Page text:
Description: The area of occupancy (AOO) is a widely used index in conservation assessments, notably in criteria B2 of the International Union for Conservation of Nature (IUCN) red‐list. However, IUCN guidelines require assessing AOO at finer resolution than is generally available. For this reason, extrapolation techniques have been proposed to predict finer AOO from coarser resolution data. Here, we apply 10 published downscaling models to the distributions of a large number of plant and bird species' in contrasting landscapes. We further compare the output of two ensemble models, one relying on all 10 downscaling models and one a subset of five models that can be fit rapidly and robustly, with minimal oversight required. We further compare the accuracy of downscaled predictions with respect to species prevalence. Across all landscapes and taxa, the models predicted AOO consistently. Some, such as the power law and Hui models, were nonlinear with respect to species prevalence. Some models consistently over or under predicted, such as the Nachman and Poisson models. Furthermore, some models proved to give more variable predictions than other models, e.g. Nachman and power law. For these reasons, none of these models are suitable for downscaling if used individually. The Thomas model was also rejected, because it is too computationally intensive, even though its predictions are relatively unbiased. The most effective model, when used by itself, was the improved binomial model. However, the two ensemble models were able to provide accurate predictions of AOO with low variability compared to using any one single model. There was no significant loss in performance using the simpler ensemble model, and therefore this solution is the least computationally intensive and requires least user oversight. Our results show that downscaling models could be potential tools to reliably estimate AOO for conservation assessments. Under circumstances where there is no a priori reason to prefer one model over another then an ensemble of these models may be the best solution for batch analysis of IUCN status under criteria B2. Moreover, we foresee the use of downscaling for the production of other biodiversity indicators, such as for invasive species monitoring. La zone d'occupation (AOO) est un indice largement utilisé dans les évaluations de conservation, notamment pour le critère B2 de la liste rouge de l'Union internationale pour la conservation de la nature (UICN). Cependant, les directives de l'UICN exigent une évaluation de l'AOO à une résolution plus fine que celle qui est généralement disponible. Pour cette raison, des techniques d'extrapolation ont été proposées pour prédire les AOO plus finement à partir de données de résolution plus grossières. Ici, nous appliquons 10 modèles publiés de réduction d'échelle à la distribution d'un grand nombre d'espèces de plantes et d'oiseaux dans des paysages contrastés. Nous comparons ensuite les résultats de deux modèles d'ensemble, l'un reposant sur les 10 modèles de réduction d'échelle et l'autre sur un sous‐ensemble de 5 modèles pouvant s'adapter rapidement et de manière robuste, et nécessitant un minimum d'inspection. Nous comparons ensuite la précision des prévisions à échelle réduite en ce qui concerne l'incidence des espèces. Pour tous les paysages et les taxons, les modèles ont prédit l'AOO de manière cohérente. Certains, tels que la loi de puissance et les modèles Hui, étaient non linéaires en ce qui concerne la prévalence des espèces. Certains modèles ont constamment sur‐ ou sous‐prédit, tels que les modèles Nachman et Poisson. En outre, quelques modèles ont donné des prédictions plus variables que d'autres, par exemple Nachman et la loi de puissance. Pour ces raisons, aucun de ces modèles ne convient à la réduction d'échelle s'il est utilisé individuellement. Le modèle de Thomas a également été rejeté, car il est trop intensif en calcul, même si ses prédictions sont relativement non biaisées. Le modèle le plus efficace, lorsqu'il était utilisé seul, fut le modèle binomial amélioré. Cependant, les deux modèles d'ensemble ont été en mesure de fournir des prédictions précises de l'AOO avec une faible variabilité par rapport à l'utilisation d'un seul modèle unique. Il n'y a pas eu de perte significative de performance en utilisant le modèle d'ensemble plus simple. Par conséquent, cette solution est la moins gourmande en calculs et nécessite moins de supervision de la part de l'utilisateur. Nos résultats montrent que les modèles de réduction d'échelle pourraient être des outils potentiels pour estimer de manière fiable les AOO pour les évaluations de conservation. Dans des circonstances ù il n'y a aucune raison a priori de préférer un modèle à un autre, un ensemble de ces modèles peut être la meilleure solution pour l'analyse par lots du statut UICN selon le critère B2. En outre, nous prévoyons l'utilisation de la réduction d'échelle pour la production d'autres indicateurs de la biodiversité, tels que le suivi des espèces invasives. Het verspreidingsgebied (area of occupancy, AOO) is een veelgebruikte index bij vaststellingen voor natuurbehoud, onder meer in criterium B2 van de rode lijst van de International Union for Conservation of Nature (IUCN). IUCN richtlijnen vereisen echter dat het AOO vastgesteld wordt op een fijnere resolutie dan algemeen beschikbaar is. Daarom werden er extrapolatietechnieken voorgesteld om fijner het AOO te voorspellen uit data met grovere resolutie. Hier passen we 10 gepubliceerde schaalverkleiningsmodellen toe op de distributies van een groot aantal plant‐ en vogelsoorten in contrasterende landschappen. Verder vergelijken we nog de output van twee ensemble modellen, één afhankelijk van alle 10 schaalverkleiningsmodellen en één van een subset van 5 modellen die op snelle en robuuste wijze gefit kunnen worden met zo min mogelijk toezicht vereist. Verder vergelijken we de nauwkeurigheid van in schaal verkleinde voorspellingen ten aanzien van het algemeen voorkomen van soorten. Over alle modellen en taxa heen voorspelden de modellen het AOO op consistente wijze. Sommigen, zoals de power law en Hui modellen, waren niet‐lineair ten aanzien van het voorkomen van soorten. Sommige modellen waren consistent in over‐ of onderschattingen, zoals de Nachtmann en Poisson modellen. Verder bleken sommige modellen variabelere voorspellingen te geven dan anderen, e.g. Nachtmann en power law. Omwille van deze redenen zijn geen van deze modellen geschikt voor schaalverkleining als ze individueel gebruikt worden. Het Thomas model werd ook afgewezen omdat het computationeel te intensief is, ook al zijn de voorspellingen relatief onbevooroordeeld. Het op zich meest effectieve model was het verbeterde binomiale model. De twee ensemble modellen waren echter in staat om nauwkeurige voorspellingen van het AOO te voorzien, met lage variabiliteit vergeleken met het gebruik van één enkel model. Er was geen significant verlies aan performantie bij gebruik van het simpelere ensemble model en dus is deze oplossing de minst computationeel intensieve met het minste toezicht door de gebruiker vereist. Onze resultaten tonen dat schaalverkleiningsmodellen potentiële hulpmiddelen kunnen zijn om betrouwbare schattingen te maken van het AOO in het kader van natuurbehoud. In omstandigheden waar er geen a priori reden is om één model boven een ander te verkiezen zou een ensemble van deze modellen de beste oplossing kunnen zijn voor batch analyse van IUCN status onder criterium B2. Bovendien verwachten we gebruik bij schaalverkleining voor de productie van andere biodiversiteitsindicatoren, zoals monitoren van invasieve soorten.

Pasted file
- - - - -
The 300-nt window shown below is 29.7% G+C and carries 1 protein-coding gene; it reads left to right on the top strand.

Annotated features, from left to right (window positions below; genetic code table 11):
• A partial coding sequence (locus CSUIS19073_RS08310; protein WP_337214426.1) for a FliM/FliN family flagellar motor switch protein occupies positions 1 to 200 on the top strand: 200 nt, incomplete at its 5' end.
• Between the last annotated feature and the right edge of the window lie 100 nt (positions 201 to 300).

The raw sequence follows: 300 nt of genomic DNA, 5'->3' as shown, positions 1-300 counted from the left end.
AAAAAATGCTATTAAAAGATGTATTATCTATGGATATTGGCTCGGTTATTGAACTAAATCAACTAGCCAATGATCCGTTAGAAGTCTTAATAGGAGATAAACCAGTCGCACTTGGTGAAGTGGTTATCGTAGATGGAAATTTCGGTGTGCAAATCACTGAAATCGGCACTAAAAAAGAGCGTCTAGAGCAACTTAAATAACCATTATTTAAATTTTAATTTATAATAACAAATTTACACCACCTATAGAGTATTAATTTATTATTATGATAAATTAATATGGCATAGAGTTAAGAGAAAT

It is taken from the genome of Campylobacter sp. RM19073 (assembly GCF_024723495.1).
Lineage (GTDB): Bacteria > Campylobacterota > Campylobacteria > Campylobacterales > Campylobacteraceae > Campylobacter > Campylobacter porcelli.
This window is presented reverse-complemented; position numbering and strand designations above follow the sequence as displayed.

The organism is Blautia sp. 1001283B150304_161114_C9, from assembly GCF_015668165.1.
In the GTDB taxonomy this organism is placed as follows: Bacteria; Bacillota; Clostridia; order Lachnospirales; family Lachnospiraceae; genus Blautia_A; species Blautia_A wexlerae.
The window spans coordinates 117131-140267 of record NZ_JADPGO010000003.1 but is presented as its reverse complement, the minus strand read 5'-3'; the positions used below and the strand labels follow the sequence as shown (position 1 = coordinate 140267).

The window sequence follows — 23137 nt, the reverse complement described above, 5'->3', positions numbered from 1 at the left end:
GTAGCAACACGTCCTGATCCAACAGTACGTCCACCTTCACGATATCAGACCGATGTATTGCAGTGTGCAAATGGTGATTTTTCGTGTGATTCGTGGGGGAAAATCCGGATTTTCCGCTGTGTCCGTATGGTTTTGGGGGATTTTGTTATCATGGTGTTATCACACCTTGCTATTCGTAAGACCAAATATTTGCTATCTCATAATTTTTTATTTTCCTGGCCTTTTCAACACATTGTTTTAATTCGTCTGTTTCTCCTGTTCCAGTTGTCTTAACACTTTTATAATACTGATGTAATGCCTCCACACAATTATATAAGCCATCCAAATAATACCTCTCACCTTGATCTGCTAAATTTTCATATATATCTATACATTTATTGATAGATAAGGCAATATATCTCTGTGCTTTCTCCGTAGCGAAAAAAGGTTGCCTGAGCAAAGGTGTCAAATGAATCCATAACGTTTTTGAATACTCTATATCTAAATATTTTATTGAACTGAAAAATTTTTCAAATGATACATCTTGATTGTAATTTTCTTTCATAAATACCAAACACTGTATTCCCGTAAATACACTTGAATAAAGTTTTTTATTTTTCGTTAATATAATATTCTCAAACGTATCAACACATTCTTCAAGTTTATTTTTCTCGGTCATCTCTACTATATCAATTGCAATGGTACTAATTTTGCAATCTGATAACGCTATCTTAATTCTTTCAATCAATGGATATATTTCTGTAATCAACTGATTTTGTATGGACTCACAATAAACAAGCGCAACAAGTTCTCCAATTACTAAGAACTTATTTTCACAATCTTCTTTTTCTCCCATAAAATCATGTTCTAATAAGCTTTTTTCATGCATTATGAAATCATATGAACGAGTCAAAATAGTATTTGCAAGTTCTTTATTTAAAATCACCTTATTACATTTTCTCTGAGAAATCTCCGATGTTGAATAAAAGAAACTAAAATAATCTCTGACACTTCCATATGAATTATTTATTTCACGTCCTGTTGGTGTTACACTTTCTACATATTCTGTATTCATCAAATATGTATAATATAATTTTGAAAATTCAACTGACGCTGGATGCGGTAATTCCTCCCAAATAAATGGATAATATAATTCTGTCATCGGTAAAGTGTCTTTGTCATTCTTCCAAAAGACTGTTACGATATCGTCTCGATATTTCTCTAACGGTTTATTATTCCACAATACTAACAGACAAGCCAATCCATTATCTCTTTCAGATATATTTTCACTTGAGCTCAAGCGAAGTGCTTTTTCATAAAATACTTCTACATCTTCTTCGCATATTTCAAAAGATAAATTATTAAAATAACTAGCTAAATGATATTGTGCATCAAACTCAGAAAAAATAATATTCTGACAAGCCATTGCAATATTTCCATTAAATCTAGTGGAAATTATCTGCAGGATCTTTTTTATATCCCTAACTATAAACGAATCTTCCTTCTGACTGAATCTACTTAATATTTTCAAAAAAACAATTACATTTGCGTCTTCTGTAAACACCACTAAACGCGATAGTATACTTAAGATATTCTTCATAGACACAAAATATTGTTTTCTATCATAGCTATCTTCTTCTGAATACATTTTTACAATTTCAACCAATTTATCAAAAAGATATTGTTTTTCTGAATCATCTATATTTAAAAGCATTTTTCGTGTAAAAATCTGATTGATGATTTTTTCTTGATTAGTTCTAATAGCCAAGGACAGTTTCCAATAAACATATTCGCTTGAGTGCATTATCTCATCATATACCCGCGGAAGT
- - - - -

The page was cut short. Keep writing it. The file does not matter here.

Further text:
Keywords: Area Of Occupancy ; Atlas ; Conservation Assessment ; Red Listing ; Scale